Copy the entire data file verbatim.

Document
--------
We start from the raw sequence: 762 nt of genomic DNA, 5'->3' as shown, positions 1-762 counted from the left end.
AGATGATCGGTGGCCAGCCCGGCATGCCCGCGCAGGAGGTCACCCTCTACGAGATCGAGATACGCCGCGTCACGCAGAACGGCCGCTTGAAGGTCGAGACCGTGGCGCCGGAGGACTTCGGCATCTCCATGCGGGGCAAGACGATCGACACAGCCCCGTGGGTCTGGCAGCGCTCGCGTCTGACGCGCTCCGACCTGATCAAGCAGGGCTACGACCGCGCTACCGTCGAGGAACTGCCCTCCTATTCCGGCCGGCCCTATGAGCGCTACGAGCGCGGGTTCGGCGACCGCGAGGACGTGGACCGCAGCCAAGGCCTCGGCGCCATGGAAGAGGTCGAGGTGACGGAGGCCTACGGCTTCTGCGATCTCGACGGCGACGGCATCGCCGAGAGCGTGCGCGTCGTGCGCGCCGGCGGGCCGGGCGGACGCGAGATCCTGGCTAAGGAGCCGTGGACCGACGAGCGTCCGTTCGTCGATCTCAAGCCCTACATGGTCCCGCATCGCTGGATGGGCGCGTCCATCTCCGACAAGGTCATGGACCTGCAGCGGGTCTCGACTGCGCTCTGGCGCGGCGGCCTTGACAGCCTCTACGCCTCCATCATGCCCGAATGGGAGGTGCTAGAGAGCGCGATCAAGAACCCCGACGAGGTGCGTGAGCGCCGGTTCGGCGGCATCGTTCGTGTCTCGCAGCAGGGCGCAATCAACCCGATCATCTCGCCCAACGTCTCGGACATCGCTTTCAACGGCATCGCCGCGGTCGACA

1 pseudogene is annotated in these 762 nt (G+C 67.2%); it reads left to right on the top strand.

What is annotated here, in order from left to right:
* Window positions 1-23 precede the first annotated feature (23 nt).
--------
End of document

We start from the raw sequence: 762 nt of genomic DNA, 5'->3' as shown, positions 1-762 counted from the left end.
AGATGATCGGTGGCCAGCCCGGCATGCCCGCGCAGGAGGTCACCCTCTACGAGATCGAGATACGCCGCGTCACGCAGAACGGCCGCTTGAAGGTCGAGACCGTGGCGCCGGAGGACTTCGGCATCTCCATGCGGGGCAAGACGATCGACACAGCCCCGTGGGTCTGGCAGCGCTCGCGTCTGACGCGCTCCGACCTGATCAAGCAGGGCTACGACCGCGCTACCGTCGAGGAACTGCCCTCCTATTCCGGCCGGCCCTATGAGCGCTACGAGCGCGGGTTCGGCGACCGCGAGGACGTGGACCGCAGCCAAGGCCTCGGCGCCATGGAAGAGGTCGAGGTGACGGAGGCCTACGGCTTCTGCGATCTCGACGGCGACGGCATCGCCGAGAGCGTGCGCGTCGTGCGCGCCGGCGGGCCGGGCGGACGCGAGATCCTGGCTAAGGAGCCGTGGACCGACGAGCGTCCGTTCGTCGATCTCAAGCCCTACATGGTCCCGCATCGCTGGATGGGCGCGTCCATCTCCGACAAGGTCATGGACCTGCAGCGGGTCTCGACTGCGCTCTGGCGCGGCGGCCTTGACAGCCTCTACGCCTCCATCATGCCCGAATGGGAGGTGCTAGAGAGCGCGATCAAGAACCCCGACGAGGTGCGTGAGCGCCGGTTCGGCGGCATCGTTCGTGTCTCGCAGCAGGGCGCAATCAACCCGATCATCTCGCCCAACGTCTCGGACATCGCTTTCAACGGCATCGCCGCGGTCGACA

1 pseudogene is annotated in these 762 nt (G+C 67.2%); it reads left to right on the top strand.

What is annotated here, in order from left to right:
* Window positions 1-23 precede the first annotated feature (23 nt).